In this context, Taylor offers an analysis that is very germane to our work as Christian philosophers. In trying to assess just how the modern social imaginary came to permeate a wider culture, Taylor focuses on Christian responses to this emerging humanism and the “eclipses” we’ve just noted. And what he finds is that the responses themselves have already conceded the game; that is, the responses to this diminishment of transcendence already accede to it in important ways (Taylor will later call it “pre-shrunk religion” ). As he notes:
the great apologetic effort called forth by this disaffection itself narrowed its focus so drastically. It barely invoked the saving action of Christ, nor did it dwell on the life of devotion and prayer, although the seventeenth century was rich in this. The arguments turned exclusively on demonstrating God as Creator, and showing his Providence (225).
What we get in the name of “Christian” defenses of transcendence, then, is “a less theologically elaborate faith” which, ironically, paves the way for exclusive humanism. God is reduced to a Creator and religion is reduced to morality (225). The particularities of specifically Christian belief are diminished, as is any attention to religion in terms of worship (cp. 117).
In other ways, this mode of “Christian” apologetics bought the spectatorish “World-picture” of the new modern order. Rather than seeing ourselves positioned within a hierarchy of forms (in which case we wouldn’t be surprised if “higher levels” are mysterious and inscrutable), we now adopt a God-like, dispassionate “gaze” that surveys the whole. In this mode, the universe appears “as a system before our gaze, whereby we can grasp the whole in a kind of tableau” (232). And it is precisely in this context, when we adopt a “disengaged stance,” that the project of theodicy ramps up. But this is taken up in a way that is completely consistent with the “buffered self” (228): While earlier the terrors and burdens of evil and disaster would have cast us upon the help of a Savior,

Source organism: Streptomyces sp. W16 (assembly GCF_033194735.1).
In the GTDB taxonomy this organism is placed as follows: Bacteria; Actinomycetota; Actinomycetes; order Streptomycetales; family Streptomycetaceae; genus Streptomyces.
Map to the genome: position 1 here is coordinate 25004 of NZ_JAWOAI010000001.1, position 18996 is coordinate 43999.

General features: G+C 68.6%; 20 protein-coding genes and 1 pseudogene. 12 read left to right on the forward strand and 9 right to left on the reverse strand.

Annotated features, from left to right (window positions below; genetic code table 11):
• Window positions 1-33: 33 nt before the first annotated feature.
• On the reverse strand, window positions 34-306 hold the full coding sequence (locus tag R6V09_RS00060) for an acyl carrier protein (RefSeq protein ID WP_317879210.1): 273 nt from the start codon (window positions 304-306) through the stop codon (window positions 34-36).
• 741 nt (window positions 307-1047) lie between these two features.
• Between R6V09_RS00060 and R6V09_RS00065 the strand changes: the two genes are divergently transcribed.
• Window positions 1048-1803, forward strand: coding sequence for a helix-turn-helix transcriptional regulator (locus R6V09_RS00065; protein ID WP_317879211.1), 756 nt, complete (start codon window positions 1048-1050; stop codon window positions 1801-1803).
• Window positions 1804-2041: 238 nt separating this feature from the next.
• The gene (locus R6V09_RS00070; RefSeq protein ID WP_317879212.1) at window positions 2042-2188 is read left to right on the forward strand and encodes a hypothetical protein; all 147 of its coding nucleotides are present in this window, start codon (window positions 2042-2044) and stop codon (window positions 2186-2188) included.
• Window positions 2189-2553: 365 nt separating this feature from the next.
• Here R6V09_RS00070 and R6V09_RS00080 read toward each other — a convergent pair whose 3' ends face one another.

[n]ow that we think we see how it all works, the argument gets displaced. People in coffee-houses and salons [and philosophy classes?] begin to express their disaffection in reflections on divine justice, and the theologians begin to feel that this is the challenge they must meet to fight back the coming wave of unbelief. The burning concern with theodicy is enframed by the new imagined epistemic predicament (233).
It’s very difficult for me to resist recognizing how much of the “industry” of Christian philosophy and apologetics today remains the outcome of these shifts. Just compare Christian responses to the “new atheists” which, in a similar way, have already conceded the game to exclusive humanism by playing on their turf. Or consider how much “Christian” philosophy is content to be “theistic” philosophy.
Here’s where Taylor’s “irony” comes into play: What’s left of/for God after this deistic shift? Well, “God remains the Creator, and hence our benefactor…but this Providence remains exclusively general: particular providences, and miracles, are out” (233). In other words, God plays a function within a system that generally runs without him (cp. Heidegger on “ontotheology”). “But having got this far,” Taylor concludes, “it is not clear why something of the same inspiring power cannot come from the contemplation of the order of nature itself, without reference to a Creator” (234). In other words, once God’s role is diminished to a Deistic agent, the gig is pretty much up: “And so exclusive humanism could take hold, as more than atheory held by a tiny minority, but as a more and more viable spiritual outlook. […] The points at which God had seemed an indispensable source for this ordering power were the ones which began to fade and become invisible. The hitherto unthought became thinkable” (234).